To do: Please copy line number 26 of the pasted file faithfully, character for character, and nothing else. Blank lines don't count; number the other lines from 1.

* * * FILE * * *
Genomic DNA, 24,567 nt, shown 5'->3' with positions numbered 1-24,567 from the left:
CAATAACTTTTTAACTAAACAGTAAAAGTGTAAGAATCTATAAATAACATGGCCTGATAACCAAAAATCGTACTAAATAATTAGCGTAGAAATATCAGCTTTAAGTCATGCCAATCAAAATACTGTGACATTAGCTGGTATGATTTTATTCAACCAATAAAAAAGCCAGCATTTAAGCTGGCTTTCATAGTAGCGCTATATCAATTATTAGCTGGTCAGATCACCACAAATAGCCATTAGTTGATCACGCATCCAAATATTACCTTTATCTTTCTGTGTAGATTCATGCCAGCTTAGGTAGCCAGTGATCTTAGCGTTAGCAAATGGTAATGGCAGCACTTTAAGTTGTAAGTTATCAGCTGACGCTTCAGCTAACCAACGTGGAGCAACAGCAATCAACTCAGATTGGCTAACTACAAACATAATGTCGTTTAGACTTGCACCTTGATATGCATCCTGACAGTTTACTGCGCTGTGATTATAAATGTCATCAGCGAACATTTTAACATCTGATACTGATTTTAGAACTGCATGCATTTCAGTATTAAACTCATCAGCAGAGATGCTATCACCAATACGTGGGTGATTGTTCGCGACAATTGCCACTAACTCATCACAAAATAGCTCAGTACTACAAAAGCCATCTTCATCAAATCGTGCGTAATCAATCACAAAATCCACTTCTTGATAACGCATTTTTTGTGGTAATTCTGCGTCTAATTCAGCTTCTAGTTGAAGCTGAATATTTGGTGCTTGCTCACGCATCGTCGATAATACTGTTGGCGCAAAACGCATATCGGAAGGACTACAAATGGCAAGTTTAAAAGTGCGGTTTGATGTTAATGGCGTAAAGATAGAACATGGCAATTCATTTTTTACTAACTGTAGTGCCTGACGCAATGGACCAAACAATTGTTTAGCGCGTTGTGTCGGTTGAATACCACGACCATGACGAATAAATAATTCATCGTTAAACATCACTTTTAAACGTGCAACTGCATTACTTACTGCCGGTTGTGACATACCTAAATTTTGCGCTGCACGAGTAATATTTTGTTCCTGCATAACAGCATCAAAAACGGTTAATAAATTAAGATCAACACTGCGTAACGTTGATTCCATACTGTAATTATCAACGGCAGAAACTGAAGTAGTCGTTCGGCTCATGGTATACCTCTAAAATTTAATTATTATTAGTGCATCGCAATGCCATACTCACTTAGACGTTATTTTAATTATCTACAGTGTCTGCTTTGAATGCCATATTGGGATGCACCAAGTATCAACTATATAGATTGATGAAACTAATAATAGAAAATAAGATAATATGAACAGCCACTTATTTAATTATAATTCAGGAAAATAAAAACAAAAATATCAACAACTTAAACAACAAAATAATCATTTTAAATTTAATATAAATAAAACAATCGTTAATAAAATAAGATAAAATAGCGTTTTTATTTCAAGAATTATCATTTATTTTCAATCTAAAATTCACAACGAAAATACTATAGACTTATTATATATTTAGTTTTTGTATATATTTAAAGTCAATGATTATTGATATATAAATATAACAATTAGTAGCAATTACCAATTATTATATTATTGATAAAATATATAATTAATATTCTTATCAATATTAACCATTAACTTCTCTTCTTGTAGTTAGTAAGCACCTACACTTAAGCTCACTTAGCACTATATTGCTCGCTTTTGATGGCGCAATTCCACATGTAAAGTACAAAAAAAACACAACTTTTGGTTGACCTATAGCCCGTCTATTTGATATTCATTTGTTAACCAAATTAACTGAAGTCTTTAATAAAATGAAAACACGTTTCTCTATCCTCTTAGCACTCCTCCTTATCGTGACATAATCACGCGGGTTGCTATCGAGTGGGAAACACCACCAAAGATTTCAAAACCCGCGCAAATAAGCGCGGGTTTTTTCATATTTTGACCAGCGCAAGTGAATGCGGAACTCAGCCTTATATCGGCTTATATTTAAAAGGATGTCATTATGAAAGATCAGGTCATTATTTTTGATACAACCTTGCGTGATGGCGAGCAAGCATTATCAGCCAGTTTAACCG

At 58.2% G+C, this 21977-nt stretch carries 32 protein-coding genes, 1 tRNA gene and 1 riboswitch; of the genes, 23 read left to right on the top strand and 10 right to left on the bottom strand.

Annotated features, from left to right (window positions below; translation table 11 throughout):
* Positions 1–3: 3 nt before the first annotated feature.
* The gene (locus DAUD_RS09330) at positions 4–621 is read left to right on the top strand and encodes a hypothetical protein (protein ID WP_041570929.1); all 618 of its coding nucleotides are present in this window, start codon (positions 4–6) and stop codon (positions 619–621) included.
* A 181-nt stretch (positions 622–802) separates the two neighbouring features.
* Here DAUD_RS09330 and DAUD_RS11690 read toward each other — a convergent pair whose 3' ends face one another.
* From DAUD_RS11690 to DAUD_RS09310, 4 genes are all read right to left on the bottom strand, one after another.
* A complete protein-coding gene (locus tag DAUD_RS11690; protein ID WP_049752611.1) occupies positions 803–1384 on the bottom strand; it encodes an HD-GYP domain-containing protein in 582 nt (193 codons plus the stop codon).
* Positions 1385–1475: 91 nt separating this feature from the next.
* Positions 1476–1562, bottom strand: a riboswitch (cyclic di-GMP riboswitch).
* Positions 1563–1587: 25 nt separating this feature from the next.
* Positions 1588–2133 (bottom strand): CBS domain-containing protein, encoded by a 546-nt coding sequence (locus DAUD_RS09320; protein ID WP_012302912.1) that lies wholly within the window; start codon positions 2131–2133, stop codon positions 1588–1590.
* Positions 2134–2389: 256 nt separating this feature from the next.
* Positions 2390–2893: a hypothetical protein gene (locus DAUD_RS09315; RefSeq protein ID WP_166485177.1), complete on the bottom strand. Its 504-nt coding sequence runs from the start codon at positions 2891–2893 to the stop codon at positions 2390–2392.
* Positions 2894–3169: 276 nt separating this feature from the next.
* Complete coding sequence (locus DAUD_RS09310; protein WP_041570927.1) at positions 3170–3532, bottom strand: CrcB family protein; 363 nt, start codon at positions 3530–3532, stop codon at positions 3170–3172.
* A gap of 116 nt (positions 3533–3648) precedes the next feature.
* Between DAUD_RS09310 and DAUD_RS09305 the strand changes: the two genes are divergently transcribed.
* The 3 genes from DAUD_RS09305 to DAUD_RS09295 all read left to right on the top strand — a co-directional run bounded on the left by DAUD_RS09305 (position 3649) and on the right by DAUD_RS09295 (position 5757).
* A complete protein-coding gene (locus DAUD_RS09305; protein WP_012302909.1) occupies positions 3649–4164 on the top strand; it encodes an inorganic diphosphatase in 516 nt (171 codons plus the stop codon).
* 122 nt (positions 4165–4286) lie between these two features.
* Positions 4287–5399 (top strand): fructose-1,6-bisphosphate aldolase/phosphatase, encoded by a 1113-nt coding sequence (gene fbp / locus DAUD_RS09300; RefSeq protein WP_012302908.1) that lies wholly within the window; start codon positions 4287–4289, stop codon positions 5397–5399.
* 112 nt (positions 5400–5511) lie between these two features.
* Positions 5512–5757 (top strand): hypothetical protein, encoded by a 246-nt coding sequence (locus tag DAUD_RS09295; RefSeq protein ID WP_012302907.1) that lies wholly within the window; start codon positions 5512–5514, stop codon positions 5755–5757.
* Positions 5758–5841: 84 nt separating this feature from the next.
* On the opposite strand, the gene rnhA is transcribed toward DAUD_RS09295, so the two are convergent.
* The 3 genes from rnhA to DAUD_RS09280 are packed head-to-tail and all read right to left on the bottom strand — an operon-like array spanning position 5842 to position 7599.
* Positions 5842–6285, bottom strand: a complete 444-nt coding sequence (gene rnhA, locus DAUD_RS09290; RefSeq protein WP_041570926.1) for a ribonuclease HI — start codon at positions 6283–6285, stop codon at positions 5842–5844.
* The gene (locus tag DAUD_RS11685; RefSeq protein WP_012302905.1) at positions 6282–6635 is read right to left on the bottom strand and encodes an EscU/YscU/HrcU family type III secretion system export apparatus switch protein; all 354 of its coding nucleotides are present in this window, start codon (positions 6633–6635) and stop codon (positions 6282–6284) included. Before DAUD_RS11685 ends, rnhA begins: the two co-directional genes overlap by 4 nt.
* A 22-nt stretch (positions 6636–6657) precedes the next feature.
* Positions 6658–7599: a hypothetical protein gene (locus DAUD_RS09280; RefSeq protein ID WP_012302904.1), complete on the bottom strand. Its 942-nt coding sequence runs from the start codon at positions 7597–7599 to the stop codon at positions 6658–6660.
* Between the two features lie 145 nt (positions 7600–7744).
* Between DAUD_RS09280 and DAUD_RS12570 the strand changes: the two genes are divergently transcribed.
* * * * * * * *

* Positions 5512–5757 (top strand): hypothetical protein, encoded by a 246-nt coding sequence (locus tag DAUD_RS09295; RefSeq protein ID WP_012302907.1) that lies wholly within the window; start codon positions 5512–5514, stop codon positions 5755–5757.